WEST ORANGE, NJ — The West Orange Chamber of Commerce, West Orange Lions Club, West Orange Rotary Club and Orange/West Orange UNICO hosted their annual Community Thanksgiving Luncheon on Nov. 27, bringing residents together at Mayfair Farms to celebrate the holiday and hear guest speaker Barbara Warter. Mayor Robert Parisi also spoke at the event.
“We all give up on childhood notions of fame and glory,” the mayor said. “We give up on the fantasies of getting in a car and just driving. But we will never again be as young as we are now. Each year at this time I think about the daily obstacles we face: bills, deadlines. But I acknowledge that despite those challenges, we are doing just fine. I hope that you too find that peace this Thanksgiving, this Christmas, this holiday season.”
Warter, who served as keynote speaker, told guests at the luncheon about the foundation she and her family started. Warter is the founder and president of the nonprofit Warter Strong Foundation, which supports charities that help people. It began in 2014 as a bone marrow drive for Warter’s husband, Oren, who had been diagnosed with leukemia. Oren Warter died in 2015 and, shortly after Barbara Warter remarried in 2017, her oldest son, Ryan, died unexpectedly.
“When so many of us find it challenging to find the good in daily life, what do you do when life throws you a curveball?” Warter asked in her speech, adding, “We chose to look at the happy instead of the sad.”
Ryan Warter had special needs, and the Warter Strong Foundation supports the nonprofit Phoenix Center, which serves educational, behavioral and therapeutic needs of students with disabilities; Sharing Seats, an organization that provides children with illnesses with event tickets that would otherwise go unused; and Lifetown, an accessible recreation center for people with special needs.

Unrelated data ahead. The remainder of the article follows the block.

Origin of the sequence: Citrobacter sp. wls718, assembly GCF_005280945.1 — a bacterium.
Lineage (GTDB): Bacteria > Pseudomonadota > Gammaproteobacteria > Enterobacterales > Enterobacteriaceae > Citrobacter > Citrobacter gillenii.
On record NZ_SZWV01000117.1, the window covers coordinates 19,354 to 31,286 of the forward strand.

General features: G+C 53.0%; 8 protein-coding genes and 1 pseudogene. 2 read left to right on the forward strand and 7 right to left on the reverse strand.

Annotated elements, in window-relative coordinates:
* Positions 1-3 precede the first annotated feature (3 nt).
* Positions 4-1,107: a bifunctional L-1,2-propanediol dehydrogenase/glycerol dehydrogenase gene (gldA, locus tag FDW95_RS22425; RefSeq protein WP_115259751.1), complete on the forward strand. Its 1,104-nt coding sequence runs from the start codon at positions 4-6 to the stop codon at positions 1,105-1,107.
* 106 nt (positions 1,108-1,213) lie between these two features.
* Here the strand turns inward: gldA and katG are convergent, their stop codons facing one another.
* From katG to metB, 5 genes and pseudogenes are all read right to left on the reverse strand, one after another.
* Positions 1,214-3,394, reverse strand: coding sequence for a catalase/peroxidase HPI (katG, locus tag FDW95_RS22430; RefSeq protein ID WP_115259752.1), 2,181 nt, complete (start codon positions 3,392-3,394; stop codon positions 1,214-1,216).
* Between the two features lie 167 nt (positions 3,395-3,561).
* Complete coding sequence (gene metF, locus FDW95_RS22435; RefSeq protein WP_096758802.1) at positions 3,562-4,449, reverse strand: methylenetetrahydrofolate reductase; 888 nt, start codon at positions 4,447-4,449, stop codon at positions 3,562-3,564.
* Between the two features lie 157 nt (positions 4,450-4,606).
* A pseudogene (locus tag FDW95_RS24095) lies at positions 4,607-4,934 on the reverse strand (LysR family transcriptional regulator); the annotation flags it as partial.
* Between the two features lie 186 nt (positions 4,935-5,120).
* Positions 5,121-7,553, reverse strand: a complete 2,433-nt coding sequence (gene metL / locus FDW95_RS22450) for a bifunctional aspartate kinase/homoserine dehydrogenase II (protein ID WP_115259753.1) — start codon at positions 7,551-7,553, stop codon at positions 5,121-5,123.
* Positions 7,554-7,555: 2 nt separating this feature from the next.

In honor of Oren Warter, the foundation has raised $52,000 and registered more than 100 people with Gift of Life, a bone marrow registry that finds matches for people with blood cancer and immune disorders. The foundation also works with the New Jersey Sharing Network, an organization that matches people who need organ and tissue transplants.
“Everything we do is now in honor of Ryan and Oren,” Warter said. “The Warter Strong Foundation is about an outlook. We found our outlook: Do happy. We understand that life can be unpredictable, yet we can still find happy every day.”
The phrase came from a meeting that Warter had with her family as they were trying to figure out what the message of the foundation would be.
“Every day you can wake up and do something happy. It’s not easy to battle an illness or see your child struggle in sports or in school or with friends,” Warter said. “I get it, life has challenges. Life can be hard. Happy is a verb. Do happy.”
Elise Luciano also spoke at the event about her daughter, Veronica DePauli, a Gregory Elementary School third-grader, who needs a bone marrow donation to treat her osteopetrosis, a disease that makes bones abnormally dense and prone to breaking.
“One thing remains, which is hope that her donor is out there,” Luciano said, encouraging those in the audience to add their name to the bone marrow registry. “We hope that you become a lifesaver by joining.”
Photos by Amanda Valentovic